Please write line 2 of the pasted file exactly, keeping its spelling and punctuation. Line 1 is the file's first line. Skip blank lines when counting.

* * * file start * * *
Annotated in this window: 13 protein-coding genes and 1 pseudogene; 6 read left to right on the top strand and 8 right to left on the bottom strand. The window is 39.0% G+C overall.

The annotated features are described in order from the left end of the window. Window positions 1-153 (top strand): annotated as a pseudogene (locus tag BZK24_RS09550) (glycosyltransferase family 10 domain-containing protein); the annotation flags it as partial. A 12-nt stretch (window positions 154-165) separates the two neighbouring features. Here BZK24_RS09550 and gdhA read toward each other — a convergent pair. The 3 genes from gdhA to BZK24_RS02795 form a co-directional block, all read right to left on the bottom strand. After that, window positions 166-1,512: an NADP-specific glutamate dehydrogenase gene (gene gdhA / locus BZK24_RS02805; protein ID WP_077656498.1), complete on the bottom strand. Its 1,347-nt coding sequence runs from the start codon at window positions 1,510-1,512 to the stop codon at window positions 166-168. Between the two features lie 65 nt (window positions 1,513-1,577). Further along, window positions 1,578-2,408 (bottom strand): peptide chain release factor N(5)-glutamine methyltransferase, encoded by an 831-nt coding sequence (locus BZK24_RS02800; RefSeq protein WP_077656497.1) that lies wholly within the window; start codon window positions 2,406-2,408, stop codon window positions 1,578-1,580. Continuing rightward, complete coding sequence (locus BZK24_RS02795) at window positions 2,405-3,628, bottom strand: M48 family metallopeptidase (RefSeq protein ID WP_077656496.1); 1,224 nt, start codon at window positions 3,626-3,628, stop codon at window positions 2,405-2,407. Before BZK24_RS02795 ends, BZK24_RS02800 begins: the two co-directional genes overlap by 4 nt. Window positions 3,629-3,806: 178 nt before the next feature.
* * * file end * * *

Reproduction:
The annotated features are described in order from the left end of the window. Window positions 1-153 (top strand): annotated as a pseudogene (locus tag BZK24_RS09550) (glycosyltransferase family 10 domain-containing protein); the annotation flags it as partial. A 12-nt stretch (window positions 154-165) separates the two neighbouring features. Here BZK24_RS09550 and gdhA read toward each other — a convergent pair. The 3 genes from gdhA to BZK24_RS02795 form a co-directional block, all read right to left on the bottom strand. After that, window positions 166-1,512: an NADP-specific glutamate dehydrogenase gene (gene gdhA / locus BZK24_RS02805; protein ID WP_077656498.1), complete on the bottom strand. Its 1,347-nt coding sequence runs from the start codon at window positions 1,510-1,512 to the stop codon at window positions 166-168. Between the two features lie 65 nt (window positions 1,513-1,577). Further along, window positions 1,578-2,408 (bottom strand): peptide chain release factor N(5)-glutamine methyltransferase, encoded by an 831-nt coding sequence (locus BZK24_RS02800; RefSeq protein WP_077656497.1) that lies wholly within the window; start codon window positions 2,406-2,408, stop codon window positions 1,578-1,580. Continuing rightward, complete coding sequence (locus BZK24_RS02795) at window positions 2,405-3,628, bottom strand: M48 family metallopeptidase (RefSeq protein ID WP_077656496.1); 1,224 nt, start codon at window positions 3,626-3,628, stop codon at window positions 2,405-2,407. Before BZK24_RS02795 ends, BZK24_RS02800 begins: the two co-directional genes overlap by 4 nt. Window positions 3,629-3,806: 178 nt before the next feature.